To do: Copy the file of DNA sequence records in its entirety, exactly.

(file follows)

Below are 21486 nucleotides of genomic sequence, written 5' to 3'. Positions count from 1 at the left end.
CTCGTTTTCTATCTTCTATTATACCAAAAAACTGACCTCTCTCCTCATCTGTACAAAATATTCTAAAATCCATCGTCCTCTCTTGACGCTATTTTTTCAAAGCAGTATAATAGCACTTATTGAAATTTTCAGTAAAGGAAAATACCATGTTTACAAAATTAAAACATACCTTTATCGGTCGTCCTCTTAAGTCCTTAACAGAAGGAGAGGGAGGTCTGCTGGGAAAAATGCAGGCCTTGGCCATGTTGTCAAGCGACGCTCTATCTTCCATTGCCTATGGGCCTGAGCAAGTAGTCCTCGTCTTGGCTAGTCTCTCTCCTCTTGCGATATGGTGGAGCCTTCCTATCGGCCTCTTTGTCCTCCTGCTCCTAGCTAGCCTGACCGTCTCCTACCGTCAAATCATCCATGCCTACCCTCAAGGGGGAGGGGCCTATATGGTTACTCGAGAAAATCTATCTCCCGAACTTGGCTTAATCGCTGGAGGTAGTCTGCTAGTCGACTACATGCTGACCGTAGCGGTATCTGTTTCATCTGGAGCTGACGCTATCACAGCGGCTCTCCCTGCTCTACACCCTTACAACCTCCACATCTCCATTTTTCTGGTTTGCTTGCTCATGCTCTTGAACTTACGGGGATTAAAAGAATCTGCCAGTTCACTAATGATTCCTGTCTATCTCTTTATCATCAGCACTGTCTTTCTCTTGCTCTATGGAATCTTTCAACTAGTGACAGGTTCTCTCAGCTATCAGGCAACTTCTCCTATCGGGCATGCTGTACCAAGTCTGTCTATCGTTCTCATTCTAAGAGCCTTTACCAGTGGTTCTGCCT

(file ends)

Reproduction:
Below are 21486 nucleotides of genomic sequence, written 5' to 3'. Positions count from 1 at the left end.
CTCGTTTTCTATCTTCTATTATACCAAAAAACTGACCTCTCTCCTCATCTGTACAAAATATTCTAAAATCCATCGTCCTCTCTTGACGCTATTTTTTCAAAGCAGTATAATAGCACTTATTGAAATTTTCAGTAAAGGAAAATACCATGTTTACAAAATTAAAACATACCTTTATCGGTCGTCCTCTTAAGTCCTTAACAGAAGGAGAGGGAGGTCTGCTGGGAAAAATGCAGGCCTTGGCCATGTTGTCAAGCGACGCTCTATCTTCCATTGCCTATGGGCCTGAGCAAGTAGTCCTCGTCTTGGCTAGTCTCTCTCCTCTTGCGATATGGTGGAGCCTTCCTATCGGCCTCTTTGTCCTCCTGCTCCTAGCTAGCCTGACCGTCTCCTACCGTCAAATCATCCATGCCTACCCTCAAGGGGGAGGGGCCTATATGGTTACTCGAGAAAATCTATCTCCCGAACTTGGCTTAATCGCTGGAGGTAGTCTGCTAGTCGACTACATGCTGACCGTAGCGGTATCTGTTTCATCTGGAGCTGACGCTATCACAGCGGCTCTCCCTGCTCTACACCCTTACAACCTCCACATCTCCATTTTTCTGGTTTGCTTGCTCATGCTCTTGAACTTACGGGGATTAAAAGAATCTGCCAGTTCACTAATGATTCCTGTCTATCTCTTTATCATCAGCACTGTCTTTCTCTTGCTCTATGGAATCTTTCAACTAGTGACAGGTTCTCTCAGCTATCAGGCAACTTCTCCTATCGGGCATGCTGTACCAAGTCTGTCTATCGTTCTCATTCTAAGAGCCTTTACCAGTGGTTCTGCCT